The new study, conducted in human cells and mice, helps illuminate the biology of an important gene, called KCC2, which is implicated in a variety of brain diseases, including autism, epilepsy, schizophrenia, and depression. The researchers’ findings, published in the July 31st online issue of Science Translational Medicine, could help spur the development of new treatments for a host of devastating brain disorders.
“There’s increasing evidence that KCC2 plays important roles in several different disorders of the brain, suggesting that it may act as a common driver of neurological dysfunction,” said senior author Rudolf Jaenisch, a Founding Member of Whitehead Institute and professor of biology at the Massachusetts Institute of Technology. “These drugs we’ve identified may help speed up the development of much-needed treatments.”
Above: Lead author Xin Tang presents a talk on the research at the Picower Institute retreat June 4.
KCC2 works exclusively in the brain and spinal cord, carrying ions in and out of specialized cells known as neurons. This shuttling of electrically charged molecules helps maintain the cells’ electrochemical makeup, enabling neurons to fire when they need to and to remain idle when they don’t. If this delicate balance is upset, brain function and development go awry.
Disruptions in KCC2 function have been linked to several human brain disorders, including Rett syndrome (RTT), a progressive and often debilitating disorder that typically emerges early in life in girls and can involve disordered movement, seizures, and communication difficulties. Currently, there is no effective treatment for RTT.
Jaenisch and his colleagues, led by first author Xin Tang, devised a high-throughput screen assay to uncover drugs that increase KCC2 gene activity. Using CRISPR/Cas9 genome editing and stem cell technologies, they engineered human neurons to provide rapid readouts of the amount of KCC2 protein produced. The researchers created these so-called reporter cells from both healthy human neurons as well as RTT neurons that carry disease-causing mutations in the MECP2 gene. These reporter neurons were then fed into a drug-screening pipeline to find chemical compounds that can enhance KCC2 gene activity.
"I expect the work to have broad impact," Sur Said
Tang and his colleagues screened over 900 chemical compounds, focusing on those that have been FDA-approved for use in other conditions, such as cancer, or have undergone at least some level of clinical testing. “The beauty of this approach is that many of these drugs have been studied in the context of non-brain diseases so the mechanisms of action are known,” said Tang. “Such molecular insights enable us to learn how the KCC2 gene is regulated in neurons, while also identifying compounds with potential therapeutic value.”
The Whitehead team identified a total of 30 drugs with KCC2-enhancing activity. These compounds, referred to as KEECs (short for KCC2 expression-enhancing compounds), work in a variety of ways. Some block a molecular pathway, called FLT3, which is found to be overactive in some forms of leukemia. Others inhibit the GSK3b pathway that has been implicated in several brain diseases. Another KEEC acts on SIRT1, which plays a key role in a variety of biological processes, including aging.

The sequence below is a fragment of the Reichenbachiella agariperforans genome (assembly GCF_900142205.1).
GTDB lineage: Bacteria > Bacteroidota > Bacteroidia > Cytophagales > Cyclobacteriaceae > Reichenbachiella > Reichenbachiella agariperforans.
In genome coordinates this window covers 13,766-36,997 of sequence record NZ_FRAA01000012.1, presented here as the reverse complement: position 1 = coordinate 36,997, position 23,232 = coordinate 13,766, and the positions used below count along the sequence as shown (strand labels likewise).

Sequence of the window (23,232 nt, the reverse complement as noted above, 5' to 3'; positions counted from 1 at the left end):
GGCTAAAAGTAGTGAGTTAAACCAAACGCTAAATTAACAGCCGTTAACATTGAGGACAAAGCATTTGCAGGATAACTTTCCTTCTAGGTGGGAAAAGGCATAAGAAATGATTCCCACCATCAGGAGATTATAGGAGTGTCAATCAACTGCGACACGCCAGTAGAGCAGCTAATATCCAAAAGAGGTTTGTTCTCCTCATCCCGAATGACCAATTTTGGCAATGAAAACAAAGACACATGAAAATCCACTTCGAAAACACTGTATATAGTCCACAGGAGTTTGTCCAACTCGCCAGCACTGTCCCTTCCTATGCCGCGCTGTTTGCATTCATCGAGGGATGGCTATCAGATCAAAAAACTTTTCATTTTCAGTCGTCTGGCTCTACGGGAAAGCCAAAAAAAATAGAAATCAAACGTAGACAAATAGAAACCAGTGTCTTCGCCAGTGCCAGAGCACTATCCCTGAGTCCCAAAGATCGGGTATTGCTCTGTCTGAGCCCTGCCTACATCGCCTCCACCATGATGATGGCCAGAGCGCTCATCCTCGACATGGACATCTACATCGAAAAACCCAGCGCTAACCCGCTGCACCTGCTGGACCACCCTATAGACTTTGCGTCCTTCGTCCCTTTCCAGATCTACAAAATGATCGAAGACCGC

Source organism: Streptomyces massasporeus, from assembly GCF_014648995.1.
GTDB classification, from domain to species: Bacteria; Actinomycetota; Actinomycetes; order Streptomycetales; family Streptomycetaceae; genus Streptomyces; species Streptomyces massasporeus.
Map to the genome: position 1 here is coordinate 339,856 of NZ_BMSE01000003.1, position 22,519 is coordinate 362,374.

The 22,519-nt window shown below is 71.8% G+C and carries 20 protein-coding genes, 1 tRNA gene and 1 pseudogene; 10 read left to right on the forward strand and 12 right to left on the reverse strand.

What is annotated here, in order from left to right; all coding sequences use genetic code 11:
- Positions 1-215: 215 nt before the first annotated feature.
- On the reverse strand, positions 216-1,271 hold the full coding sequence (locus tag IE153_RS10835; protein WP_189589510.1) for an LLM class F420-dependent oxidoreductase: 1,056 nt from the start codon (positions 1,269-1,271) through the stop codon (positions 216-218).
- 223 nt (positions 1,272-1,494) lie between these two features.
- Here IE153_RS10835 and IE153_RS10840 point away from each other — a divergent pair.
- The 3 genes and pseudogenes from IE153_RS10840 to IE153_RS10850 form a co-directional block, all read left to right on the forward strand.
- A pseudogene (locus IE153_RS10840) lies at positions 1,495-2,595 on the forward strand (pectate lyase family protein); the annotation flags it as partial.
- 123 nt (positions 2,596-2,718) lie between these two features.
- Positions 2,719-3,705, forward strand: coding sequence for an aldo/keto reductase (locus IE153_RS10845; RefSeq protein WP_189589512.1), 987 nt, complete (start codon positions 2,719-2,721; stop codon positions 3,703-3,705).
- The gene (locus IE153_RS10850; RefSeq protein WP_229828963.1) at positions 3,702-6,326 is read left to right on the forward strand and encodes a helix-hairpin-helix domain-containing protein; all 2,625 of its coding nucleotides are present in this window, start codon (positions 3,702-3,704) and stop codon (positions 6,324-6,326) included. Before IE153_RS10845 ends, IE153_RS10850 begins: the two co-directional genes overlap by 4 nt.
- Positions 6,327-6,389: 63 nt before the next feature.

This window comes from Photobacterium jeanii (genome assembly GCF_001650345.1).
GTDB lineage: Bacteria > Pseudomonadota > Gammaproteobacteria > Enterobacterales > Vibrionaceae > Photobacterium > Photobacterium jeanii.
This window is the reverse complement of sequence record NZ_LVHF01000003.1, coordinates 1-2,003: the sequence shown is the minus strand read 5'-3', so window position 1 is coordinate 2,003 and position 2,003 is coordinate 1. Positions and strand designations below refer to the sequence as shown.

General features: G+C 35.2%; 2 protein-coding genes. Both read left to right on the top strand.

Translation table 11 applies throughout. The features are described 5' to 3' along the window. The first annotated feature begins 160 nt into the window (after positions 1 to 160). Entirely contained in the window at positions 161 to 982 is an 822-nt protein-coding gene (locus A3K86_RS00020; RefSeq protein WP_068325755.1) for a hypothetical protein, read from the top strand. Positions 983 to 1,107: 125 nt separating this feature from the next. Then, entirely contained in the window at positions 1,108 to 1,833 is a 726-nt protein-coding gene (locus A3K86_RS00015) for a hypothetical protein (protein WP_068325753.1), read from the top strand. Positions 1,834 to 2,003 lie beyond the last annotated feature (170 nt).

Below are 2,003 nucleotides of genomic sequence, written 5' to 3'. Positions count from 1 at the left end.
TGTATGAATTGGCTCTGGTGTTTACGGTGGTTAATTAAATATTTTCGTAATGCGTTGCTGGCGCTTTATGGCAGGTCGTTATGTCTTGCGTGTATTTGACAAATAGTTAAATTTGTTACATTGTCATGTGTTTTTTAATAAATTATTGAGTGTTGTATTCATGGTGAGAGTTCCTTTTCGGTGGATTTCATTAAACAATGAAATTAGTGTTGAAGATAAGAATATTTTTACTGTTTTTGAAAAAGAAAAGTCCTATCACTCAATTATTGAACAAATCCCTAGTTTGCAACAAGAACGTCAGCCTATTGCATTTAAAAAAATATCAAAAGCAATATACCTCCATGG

In follow-up experiments, the researchers exposed RTT neurons and mouse models to KEEC treatment and found that some compounds can reverse certain defects associated with the disease, including abnormalities in neuronal signaling, breathing, and movement. These efforts were made possible by a collaboration with Sur’s group at The Picower Institute for Learning and Memory, in which Keji Li and colleagues led the behavioral experiments in mice that were essential for revealing the drugs’ potency.
"This work pushes the envelope for understanding and treating neurodevelopmental disorders in three ways," Sur said. "First, it uses human stem cell derived lines combined with genetic engineering to discover new therapeutic molecules for brain disorders such as Rett Syndrome. Second, it does so for a novel target of broad significance, namely a transporter which affects inhibition. Third, it uses cutting edge measurements to validate the newly discovered therapeutic molecules. I expect the work to have broad impact."
Jaenisch said: “Our findings illustrate the power of an unbiased approach for discovering drugs that could significantly improve the treatment of neurological disease. And because we are starting with known drugs, the path to clinical translation is likely to be much shorter.”
In addition to speeding up drug development for Rett syndrome, the researchers’ unique drug-screening strategy, which harnesses an engineered gene-specific reporter to unearth promising drugs, can also be applied to other important disease-related genes in the brain. “Many seemingly distinct brain diseases share common root causes of abnormal gene expression or disrupted signaling pathways,” said Tang. “We believe our method has broad applicability and could help catalyze therapeutic discovery for a wide range of neurological conditions.”
Support for this work was provided by the NIH (grants HD045022, R37-CA084198, NS088538, MH104610, and MH085802); the Simons Foundation Autism Research Initiative, the Simons Center for the Social Brain at MIT, the Rett Syndrome Research Trust, the International Rett Syndrome Foundation, the Damon Runyon Cancer Foundation, and the National Cancer Institute.
--This story was adapted from a Whitehead Institute news release.